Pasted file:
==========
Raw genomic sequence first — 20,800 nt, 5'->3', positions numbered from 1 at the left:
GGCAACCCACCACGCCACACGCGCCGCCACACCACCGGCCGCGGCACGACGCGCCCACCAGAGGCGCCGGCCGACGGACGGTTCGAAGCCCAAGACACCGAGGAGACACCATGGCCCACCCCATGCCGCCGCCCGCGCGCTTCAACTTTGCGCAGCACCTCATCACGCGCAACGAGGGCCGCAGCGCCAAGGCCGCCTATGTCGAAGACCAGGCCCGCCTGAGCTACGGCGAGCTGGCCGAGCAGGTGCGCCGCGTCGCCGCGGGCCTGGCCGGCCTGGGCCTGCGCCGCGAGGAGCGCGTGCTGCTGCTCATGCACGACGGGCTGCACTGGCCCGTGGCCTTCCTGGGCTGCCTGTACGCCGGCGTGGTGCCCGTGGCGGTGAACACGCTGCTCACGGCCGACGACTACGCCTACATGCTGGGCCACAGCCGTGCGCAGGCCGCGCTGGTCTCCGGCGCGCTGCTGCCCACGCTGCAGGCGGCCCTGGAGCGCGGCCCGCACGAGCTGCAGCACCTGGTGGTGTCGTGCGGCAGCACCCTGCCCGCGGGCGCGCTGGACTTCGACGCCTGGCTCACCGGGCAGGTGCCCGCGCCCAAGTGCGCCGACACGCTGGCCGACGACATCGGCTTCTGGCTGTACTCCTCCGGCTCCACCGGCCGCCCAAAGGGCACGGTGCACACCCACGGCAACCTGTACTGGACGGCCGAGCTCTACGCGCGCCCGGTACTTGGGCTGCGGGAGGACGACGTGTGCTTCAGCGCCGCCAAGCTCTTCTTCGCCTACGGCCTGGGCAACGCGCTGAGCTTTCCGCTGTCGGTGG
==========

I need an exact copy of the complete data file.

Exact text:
Raw genomic sequence first — 20,800 nt, 5'->3', positions numbered from 1 at the left:
GGCAACCCACCACGCCACACGCGCCGCCACACCACCGGCCGCGGCACGACGCGCCCACCAGAGGCGCCGGCCGACGGACGGTTCGAAGCCCAAGACACCGAGGAGACACCATGGCCCACCCCATGCCGCCGCCCGCGCGCTTCAACTTTGCGCAGCACCTCATCACGCGCAACGAGGGCCGCAGCGCCAAGGCCGCCTATGTCGAAGACCAGGCCCGCCTGAGCTACGGCGAGCTGGCCGAGCAGGTGCGCCGCGTCGCCGCGGGCCTGGCCGGCCTGGGCCTGCGCCGCGAGGAGCGCGTGCTGCTGCTCATGCACGACGGGCTGCACTGGCCCGTGGCCTTCCTGGGCTGCCTGTACGCCGGCGTGGTGCCCGTGGCGGTGAACACGCTGCTCACGGCCGACGACTACGCCTACATGCTGGGCCACAGCCGTGCGCAGGCCGCGCTGGTCTCCGGCGCGCTGCTGCCCACGCTGCAGGCGGCCCTGGAGCGCGGCCCGCACGAGCTGCAGCACCTGGTGGTGTCGTGCGGCAGCACCCTGCCCGCGGGCGCGCTGGACTTCGACGCCTGGCTCACCGGGCAGGTGCCCGCGCCCAAGTGCGCCGACACGCTGGCCGACGACATCGGCTTCTGGCTGTACTCCTCCGGCTCCACCGGCCGCCCAAAGGGCACGGTGCACACCCACGGCAACCTGTACTGGACGGCCGAGCTCTACGCGCGCCCGGTACTTGGGCTGCGGGAGGACGACGTGTGCTTCAGCGCCGCCAAGCTCTTCTTCGCCTACGGCCTGGGCAACGCGCTGAGCTTTCCGCTGTCGGTGG